However, after a wide range of discussions throughout the meeting, Wait then came back and asked Haney: “Is Phase I going forward no matter what? The Jan. 24 meeting seemed to be pretty clear that without Clemmons’ participation that it wouldn’t.”
Haney responded by saying, “I cannot answer that. That’s a board decision.”
A number of residents came to the podium asking questions ranging from considering an alternative two-mile connector from Idols Road to Harper Road to help with traffic, rail deliveries at the park, environmental impacts, not rushing to make a decision, whether there could be future expansion around the park and what could be done “to protect us so we can continue to have the quiet enjoyment of our property?”
Near the end of the two-plus hour meeting, councilman Chris Wrights drew applause from the crowd over a couple of points he made, after saying if the county is going to move forward on this project, that the proposed corporate zoning would be significantly better than the industrial zoning.
“The problem is that I see for Clemmons is that the corporate is better, but neither in my opinion are good for Clemmons,” Wright said. “The corporate eliminates a lot of the truck traffic, but we’ve added an extra 11,000 cars basically on Middlebrook every day, which is already a nightmare. On top of that, we’ve heard these numbers for tax revenue, but this entire park when fully developed will generate roughly $100,000 in tax revenue for Clemmons. And that’s if they annex us in. That represents less than a 2 percent increase in our total revenues now. That’s minuscule to what we actually gain from this park. And my third point, as we saw from both our comprehensive plan and the county’s own comprehensive plan, this land was designated for park open space. That’s what we both intended for it to be originally.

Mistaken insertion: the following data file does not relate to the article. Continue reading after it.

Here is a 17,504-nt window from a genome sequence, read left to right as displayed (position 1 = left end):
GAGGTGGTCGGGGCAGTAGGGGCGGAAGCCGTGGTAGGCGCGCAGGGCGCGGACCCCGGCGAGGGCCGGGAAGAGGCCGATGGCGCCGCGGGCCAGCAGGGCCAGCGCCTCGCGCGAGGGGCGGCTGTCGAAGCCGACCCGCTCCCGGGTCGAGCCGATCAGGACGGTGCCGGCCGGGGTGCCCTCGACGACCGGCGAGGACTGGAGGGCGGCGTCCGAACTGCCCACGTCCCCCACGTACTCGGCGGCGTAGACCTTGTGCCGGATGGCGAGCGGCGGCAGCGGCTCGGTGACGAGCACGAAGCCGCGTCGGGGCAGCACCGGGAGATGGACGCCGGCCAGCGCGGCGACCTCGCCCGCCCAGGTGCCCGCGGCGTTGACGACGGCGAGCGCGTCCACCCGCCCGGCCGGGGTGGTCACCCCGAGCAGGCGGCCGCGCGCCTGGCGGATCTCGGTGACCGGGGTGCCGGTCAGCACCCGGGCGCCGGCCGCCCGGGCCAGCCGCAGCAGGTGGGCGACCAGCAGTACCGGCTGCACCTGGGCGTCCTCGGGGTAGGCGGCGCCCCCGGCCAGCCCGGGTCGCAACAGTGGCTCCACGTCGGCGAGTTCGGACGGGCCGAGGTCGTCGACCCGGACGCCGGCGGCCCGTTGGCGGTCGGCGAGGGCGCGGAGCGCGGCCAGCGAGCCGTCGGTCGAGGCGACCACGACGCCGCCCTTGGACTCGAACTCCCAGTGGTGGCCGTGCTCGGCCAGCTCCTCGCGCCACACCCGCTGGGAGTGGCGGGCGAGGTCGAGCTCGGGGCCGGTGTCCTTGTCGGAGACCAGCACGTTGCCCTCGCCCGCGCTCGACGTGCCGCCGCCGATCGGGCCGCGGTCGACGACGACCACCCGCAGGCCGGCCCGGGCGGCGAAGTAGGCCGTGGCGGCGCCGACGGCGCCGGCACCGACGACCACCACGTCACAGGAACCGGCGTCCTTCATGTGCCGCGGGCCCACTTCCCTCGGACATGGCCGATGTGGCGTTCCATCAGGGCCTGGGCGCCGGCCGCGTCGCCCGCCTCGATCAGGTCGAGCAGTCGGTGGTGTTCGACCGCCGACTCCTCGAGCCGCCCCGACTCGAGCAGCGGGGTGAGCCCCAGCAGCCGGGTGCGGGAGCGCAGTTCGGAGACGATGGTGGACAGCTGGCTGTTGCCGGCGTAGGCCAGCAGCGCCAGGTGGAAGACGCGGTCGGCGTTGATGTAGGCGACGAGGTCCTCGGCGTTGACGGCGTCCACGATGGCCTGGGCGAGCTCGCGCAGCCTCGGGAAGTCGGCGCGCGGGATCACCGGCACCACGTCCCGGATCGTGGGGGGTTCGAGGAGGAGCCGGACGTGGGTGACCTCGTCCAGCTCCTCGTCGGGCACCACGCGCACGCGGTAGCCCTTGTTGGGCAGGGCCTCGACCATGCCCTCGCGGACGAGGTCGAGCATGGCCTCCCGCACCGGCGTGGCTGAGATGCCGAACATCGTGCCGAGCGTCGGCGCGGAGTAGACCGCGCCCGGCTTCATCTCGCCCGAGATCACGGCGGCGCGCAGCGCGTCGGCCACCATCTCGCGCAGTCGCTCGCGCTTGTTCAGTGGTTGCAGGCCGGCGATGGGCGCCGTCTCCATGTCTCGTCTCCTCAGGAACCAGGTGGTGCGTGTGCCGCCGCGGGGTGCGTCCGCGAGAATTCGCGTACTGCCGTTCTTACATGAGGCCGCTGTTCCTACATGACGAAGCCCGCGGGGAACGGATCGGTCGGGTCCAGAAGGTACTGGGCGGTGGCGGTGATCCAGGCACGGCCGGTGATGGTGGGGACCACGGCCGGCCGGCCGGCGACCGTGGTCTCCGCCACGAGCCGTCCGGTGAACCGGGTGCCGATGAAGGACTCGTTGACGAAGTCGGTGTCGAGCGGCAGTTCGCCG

“I grew up in Clemmons, and in my opinion, Clemmons is and has always been a bedroom community. It’s a place where people come to live and go work in Winston. A giant industrial business corporate park, whatever you want to call it, has no place in Clemmons. I’ve yet to talk to a single person in Clemmons that wants this thing to be built. I know we may not make a decision until next Monday, but in my opinion there shouldn’t be one cent of Clemmons money put toward this project.”